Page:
Country house hotel in Shropshire
Any excuse to revisit Ludlow is fine by me. With its large ruined castle, picturesque streets and strong foodie heritage, this Shropshire market town ticks all my boxes for a quintessentially English weekend, even if it is within shouting distance of the Welsh border. The rolling Shropshire hills are a paradise for walkers and the area has more than its fair share of heritage attractions within an hour’s scenic drive.
So the chance to overnight at Fishmore Hall, a contemporary boutique hotel just outside Ludlow was not to be missed. Especially with the added inducement of dinner cooked by Chef Andrew Birch. Awarded 3 AA Rosettes for his exceptional cuisine, Andrew will be taking part in the Great British Menu, in an episode to be transmitted on 12 September.
Built as a private house in 1810, Fishmore Hall was turned into a school during World War II, but the property was derelict when Laura Penman bought it in 2007. In less than six months, she had transformed it into a stylish hotel with 15 character bedrooms ranging from Standard through Superior and Executive to Luxury. Among the hotel’s many awards are Shropshire Chamber Leisure and Tourism Business of the Year in 2011.
Standing beside a country road, Fishmore Hall is surrounded by farmland, and our spacious bedroom offered views to the hills across a field of glorious Longhorn cattle. Neutral walls were offset by highlights in teal blue, brown and black, making for a stylish and relaxing atmosphere. An investigation of the welcome tray revealed a wide selection of organic teas and coffee, with fresh milk in the mini bar rather than the dreaded long life version. There’s complimentary bottled water too and home-made biscuits are available on request. WiFi is free and – oh great joy – easily accessed without a password. And the vast Hypnos bed promised a great night’s sleep.
A large bath for me, a rainfall shower for my husband, made us both happy. I’m always pleased to see Molton Brown toiletries but would also have liked a small bar of soap – not everyone likes slippery shower gel! There was more delight from me at the magnifying mirror, although with no natural light in the bathroom, the lighting around the mirror actually made it quite difficult to see. Wonky mascara yet again. But they’re small niggles.
Gastronomic dinner is served in Forelles restaurant except on Sunday evening when the brasserie menu only is available. A light, bright conservatory-style room, Forelles looks towards Clee Hill and takes its name from a variety of pear which grows in the hotel garden.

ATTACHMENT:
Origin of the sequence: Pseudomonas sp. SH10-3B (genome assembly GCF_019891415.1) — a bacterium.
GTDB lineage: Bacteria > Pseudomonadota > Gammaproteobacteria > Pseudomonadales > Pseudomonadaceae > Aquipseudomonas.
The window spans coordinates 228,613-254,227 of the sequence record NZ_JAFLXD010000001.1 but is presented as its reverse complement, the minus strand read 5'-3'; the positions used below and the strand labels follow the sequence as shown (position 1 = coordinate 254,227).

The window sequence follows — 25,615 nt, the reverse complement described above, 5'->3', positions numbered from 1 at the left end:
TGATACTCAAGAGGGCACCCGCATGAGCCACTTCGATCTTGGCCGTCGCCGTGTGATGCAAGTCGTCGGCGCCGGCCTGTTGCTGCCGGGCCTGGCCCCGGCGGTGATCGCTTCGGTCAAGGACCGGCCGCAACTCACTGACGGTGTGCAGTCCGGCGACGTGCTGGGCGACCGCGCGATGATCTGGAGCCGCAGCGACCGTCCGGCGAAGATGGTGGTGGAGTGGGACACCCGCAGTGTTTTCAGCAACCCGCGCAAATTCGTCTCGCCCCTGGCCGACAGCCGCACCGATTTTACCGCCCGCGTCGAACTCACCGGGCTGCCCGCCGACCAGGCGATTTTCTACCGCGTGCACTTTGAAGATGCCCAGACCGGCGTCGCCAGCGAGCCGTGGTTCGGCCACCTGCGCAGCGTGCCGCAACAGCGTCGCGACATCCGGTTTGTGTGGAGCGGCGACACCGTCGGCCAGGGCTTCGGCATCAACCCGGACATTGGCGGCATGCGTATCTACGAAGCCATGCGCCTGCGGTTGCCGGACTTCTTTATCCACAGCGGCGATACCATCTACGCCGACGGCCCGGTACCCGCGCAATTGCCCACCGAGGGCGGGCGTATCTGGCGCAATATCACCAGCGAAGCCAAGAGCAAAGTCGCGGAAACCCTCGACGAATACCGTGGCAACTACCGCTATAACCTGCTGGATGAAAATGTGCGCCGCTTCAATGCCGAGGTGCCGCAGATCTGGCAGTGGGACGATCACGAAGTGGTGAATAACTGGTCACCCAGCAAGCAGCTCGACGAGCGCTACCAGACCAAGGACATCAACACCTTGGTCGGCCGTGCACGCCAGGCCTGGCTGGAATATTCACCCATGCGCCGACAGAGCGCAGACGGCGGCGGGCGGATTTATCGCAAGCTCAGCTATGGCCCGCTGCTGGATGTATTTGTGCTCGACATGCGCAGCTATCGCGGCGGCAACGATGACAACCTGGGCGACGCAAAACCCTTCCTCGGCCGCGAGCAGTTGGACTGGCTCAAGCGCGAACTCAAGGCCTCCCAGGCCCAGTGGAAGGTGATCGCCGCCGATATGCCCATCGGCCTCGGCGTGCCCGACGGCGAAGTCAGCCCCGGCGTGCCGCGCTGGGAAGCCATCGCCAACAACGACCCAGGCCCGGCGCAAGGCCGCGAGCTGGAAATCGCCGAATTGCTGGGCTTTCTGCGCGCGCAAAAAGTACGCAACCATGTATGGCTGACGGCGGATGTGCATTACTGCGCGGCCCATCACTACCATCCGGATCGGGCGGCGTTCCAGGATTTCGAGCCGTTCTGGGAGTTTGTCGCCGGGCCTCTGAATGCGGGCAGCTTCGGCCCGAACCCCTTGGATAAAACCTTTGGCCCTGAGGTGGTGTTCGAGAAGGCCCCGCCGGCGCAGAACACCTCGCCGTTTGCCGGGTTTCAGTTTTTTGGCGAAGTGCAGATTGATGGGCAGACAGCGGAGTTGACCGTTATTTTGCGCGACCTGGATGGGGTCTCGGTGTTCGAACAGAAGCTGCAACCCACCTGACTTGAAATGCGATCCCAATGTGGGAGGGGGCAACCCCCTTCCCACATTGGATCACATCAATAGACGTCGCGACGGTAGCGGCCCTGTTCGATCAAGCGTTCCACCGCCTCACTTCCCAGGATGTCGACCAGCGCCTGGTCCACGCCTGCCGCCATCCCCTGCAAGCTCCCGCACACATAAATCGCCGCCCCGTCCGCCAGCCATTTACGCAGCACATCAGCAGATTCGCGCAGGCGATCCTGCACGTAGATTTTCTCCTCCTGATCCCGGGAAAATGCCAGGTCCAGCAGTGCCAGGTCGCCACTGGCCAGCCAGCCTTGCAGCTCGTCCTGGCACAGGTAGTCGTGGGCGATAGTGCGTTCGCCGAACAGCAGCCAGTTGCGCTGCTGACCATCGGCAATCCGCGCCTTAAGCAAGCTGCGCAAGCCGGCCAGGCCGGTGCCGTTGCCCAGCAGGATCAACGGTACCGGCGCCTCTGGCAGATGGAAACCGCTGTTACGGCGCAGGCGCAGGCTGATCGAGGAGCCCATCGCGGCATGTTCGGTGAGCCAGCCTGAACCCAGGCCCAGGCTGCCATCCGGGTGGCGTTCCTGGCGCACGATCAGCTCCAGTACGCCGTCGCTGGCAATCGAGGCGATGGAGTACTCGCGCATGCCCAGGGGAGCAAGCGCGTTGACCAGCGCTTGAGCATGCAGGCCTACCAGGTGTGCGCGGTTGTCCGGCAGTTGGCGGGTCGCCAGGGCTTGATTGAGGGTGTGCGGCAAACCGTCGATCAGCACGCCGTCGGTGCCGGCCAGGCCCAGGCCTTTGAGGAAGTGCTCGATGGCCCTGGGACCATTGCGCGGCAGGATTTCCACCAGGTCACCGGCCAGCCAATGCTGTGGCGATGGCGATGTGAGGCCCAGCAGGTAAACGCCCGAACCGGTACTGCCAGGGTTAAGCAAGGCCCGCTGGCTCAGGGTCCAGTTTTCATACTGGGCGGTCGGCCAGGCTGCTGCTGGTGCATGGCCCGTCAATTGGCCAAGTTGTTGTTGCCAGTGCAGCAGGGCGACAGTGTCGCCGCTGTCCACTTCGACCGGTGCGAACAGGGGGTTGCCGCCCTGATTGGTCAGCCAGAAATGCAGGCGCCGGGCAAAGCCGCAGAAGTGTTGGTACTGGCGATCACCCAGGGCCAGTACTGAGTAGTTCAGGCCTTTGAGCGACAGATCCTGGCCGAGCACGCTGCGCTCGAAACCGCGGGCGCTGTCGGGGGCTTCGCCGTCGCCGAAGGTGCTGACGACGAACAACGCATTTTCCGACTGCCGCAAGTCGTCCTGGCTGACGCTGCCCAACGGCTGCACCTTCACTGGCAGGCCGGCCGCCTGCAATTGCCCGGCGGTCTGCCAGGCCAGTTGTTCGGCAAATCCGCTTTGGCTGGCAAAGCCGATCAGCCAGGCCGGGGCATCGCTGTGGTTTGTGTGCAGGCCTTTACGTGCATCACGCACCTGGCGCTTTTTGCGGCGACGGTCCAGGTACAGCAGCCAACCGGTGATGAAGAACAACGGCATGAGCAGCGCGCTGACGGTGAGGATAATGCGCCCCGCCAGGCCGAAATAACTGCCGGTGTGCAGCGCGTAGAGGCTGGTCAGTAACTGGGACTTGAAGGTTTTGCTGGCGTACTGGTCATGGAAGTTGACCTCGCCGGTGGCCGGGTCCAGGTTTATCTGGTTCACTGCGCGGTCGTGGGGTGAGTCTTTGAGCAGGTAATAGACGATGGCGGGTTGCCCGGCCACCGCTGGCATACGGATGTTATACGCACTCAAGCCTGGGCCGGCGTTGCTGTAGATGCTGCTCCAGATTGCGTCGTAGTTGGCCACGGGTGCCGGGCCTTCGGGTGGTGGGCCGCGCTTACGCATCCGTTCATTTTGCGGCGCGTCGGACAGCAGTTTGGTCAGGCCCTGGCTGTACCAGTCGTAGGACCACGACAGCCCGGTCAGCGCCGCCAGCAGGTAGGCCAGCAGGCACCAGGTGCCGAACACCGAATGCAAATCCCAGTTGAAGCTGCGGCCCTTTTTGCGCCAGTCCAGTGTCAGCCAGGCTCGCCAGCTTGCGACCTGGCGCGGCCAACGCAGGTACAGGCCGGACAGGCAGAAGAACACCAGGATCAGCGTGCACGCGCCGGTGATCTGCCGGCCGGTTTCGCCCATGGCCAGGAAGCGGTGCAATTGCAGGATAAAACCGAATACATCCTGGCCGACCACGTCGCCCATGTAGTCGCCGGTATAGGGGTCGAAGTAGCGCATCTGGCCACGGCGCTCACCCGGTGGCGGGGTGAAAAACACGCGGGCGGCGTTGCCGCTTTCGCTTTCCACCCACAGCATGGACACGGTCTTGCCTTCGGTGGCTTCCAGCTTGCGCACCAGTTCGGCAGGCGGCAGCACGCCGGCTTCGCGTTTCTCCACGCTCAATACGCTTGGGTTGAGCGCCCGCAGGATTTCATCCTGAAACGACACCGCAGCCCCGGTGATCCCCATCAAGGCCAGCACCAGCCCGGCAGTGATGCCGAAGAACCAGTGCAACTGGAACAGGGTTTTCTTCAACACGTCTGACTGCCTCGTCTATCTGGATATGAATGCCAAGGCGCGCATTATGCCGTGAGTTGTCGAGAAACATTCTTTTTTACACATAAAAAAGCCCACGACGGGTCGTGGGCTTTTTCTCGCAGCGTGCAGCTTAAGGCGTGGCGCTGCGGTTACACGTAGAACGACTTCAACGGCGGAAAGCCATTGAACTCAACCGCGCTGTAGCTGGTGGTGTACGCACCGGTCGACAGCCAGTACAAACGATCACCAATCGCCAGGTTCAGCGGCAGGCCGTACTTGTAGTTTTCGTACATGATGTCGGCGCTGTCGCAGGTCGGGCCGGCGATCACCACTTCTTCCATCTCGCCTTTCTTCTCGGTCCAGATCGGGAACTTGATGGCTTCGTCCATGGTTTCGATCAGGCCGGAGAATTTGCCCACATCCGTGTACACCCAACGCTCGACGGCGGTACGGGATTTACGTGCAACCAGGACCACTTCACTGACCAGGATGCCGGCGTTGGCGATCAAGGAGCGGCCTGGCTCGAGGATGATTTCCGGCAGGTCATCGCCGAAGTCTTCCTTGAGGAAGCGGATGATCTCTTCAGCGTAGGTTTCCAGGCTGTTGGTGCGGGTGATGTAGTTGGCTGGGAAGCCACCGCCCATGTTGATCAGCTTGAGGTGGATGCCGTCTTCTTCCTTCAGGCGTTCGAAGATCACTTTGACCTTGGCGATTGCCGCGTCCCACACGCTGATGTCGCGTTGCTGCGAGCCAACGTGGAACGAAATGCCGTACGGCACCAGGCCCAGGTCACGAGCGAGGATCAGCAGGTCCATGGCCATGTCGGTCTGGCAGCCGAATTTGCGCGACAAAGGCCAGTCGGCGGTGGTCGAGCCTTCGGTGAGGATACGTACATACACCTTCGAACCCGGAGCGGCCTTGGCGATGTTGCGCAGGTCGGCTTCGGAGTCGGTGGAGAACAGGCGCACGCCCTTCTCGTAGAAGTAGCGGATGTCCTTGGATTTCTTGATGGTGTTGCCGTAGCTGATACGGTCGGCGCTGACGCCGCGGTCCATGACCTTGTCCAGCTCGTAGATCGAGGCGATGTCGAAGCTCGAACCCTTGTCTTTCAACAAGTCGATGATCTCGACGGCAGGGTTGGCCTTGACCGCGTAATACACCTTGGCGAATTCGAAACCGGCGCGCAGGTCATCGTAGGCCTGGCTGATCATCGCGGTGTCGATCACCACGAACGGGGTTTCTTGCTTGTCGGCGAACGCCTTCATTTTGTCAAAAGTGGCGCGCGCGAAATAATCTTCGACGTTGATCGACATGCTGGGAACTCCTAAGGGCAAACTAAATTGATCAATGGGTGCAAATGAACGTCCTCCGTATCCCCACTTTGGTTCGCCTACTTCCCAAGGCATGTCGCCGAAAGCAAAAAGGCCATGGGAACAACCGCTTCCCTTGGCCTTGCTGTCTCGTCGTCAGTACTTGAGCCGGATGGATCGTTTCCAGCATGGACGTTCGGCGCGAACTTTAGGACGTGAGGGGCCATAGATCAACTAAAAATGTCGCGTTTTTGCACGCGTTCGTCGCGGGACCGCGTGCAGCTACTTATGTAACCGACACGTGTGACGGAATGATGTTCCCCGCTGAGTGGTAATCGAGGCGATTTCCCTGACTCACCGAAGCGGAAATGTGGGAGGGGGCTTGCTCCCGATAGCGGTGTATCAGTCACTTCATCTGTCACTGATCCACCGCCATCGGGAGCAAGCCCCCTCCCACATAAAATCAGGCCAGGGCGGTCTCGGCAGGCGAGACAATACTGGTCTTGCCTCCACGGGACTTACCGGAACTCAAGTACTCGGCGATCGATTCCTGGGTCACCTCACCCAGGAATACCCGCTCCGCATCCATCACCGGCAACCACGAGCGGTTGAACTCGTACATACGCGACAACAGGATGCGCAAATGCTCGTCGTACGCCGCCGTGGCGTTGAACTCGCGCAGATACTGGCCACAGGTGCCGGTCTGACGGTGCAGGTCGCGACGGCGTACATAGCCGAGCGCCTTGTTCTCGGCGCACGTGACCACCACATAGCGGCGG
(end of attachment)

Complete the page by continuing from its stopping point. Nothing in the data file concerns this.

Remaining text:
The restaurant is open to non-residents so I’d advise booking your table at the same time as your room to avoid disappointment. And you would be disappointed if you didn’t get to eat here. We browsed the menu over a drink in the small bar and had to ask the friendly young staff for help with the odd unfamiliar ingredient or spice. But equally because the description gives no hint as to how the list of ingredients will be combined. Do I need to order potatoes or a side dish, I asked. No – each dish is complete. And, we soon discovered, also a work of art.
Tiny canapes are followed by an amuse-bouche before we even get to the first of our three courses. When they come, I am captivated by the way Andrew has transformed an apparently simply list of ingredients – most of them locally sourced – into dishes that are both beautiful to look at and delicious to eat. I start with a delicate combination of shredded crab, caviar and sweetcorn; followed by sweet flaky hake with morelles and mussels. For dessert, the most sublime salted caramel fondant, liquid gold pouring from the thin sponge and served with cider sorbet and creme fraiche. Oh and did I mention the tiny pot of lemon posset after the main course to cleanse the palate? Perfectly balanced.
There is a seasonal menu with five or six choices and also 6 or 8 course tasting menus. All that artistry in the kitchen doesn’t come cheap – but Andrew has won a clutch of awards including Welsh Chef of the Year in 2004 and Young Chef Apprentice of both Britain and Europe in 2005. When he does his thing on the Great British Menu, he’ll be representing Wales.
There are various packages detailed on the website including DBB, Mid-week Dining Offer, Walking Break and a Gourmet Package. Check the site for the up-to-date seasonal rates.
The room folder tempts you to explore the surrounding area with information on attractions such as Acton Scott, location for the TV series ‘The Victorian Farm’; beautiful Stokesay Castle (English Heritage); the Severn Valley Railway; and the National Trust countryside around Carding Mill Valley and the Long Mynd. A delightful corner of England and a delightful base from which to enjoy it.
Shropshire SY8 3DP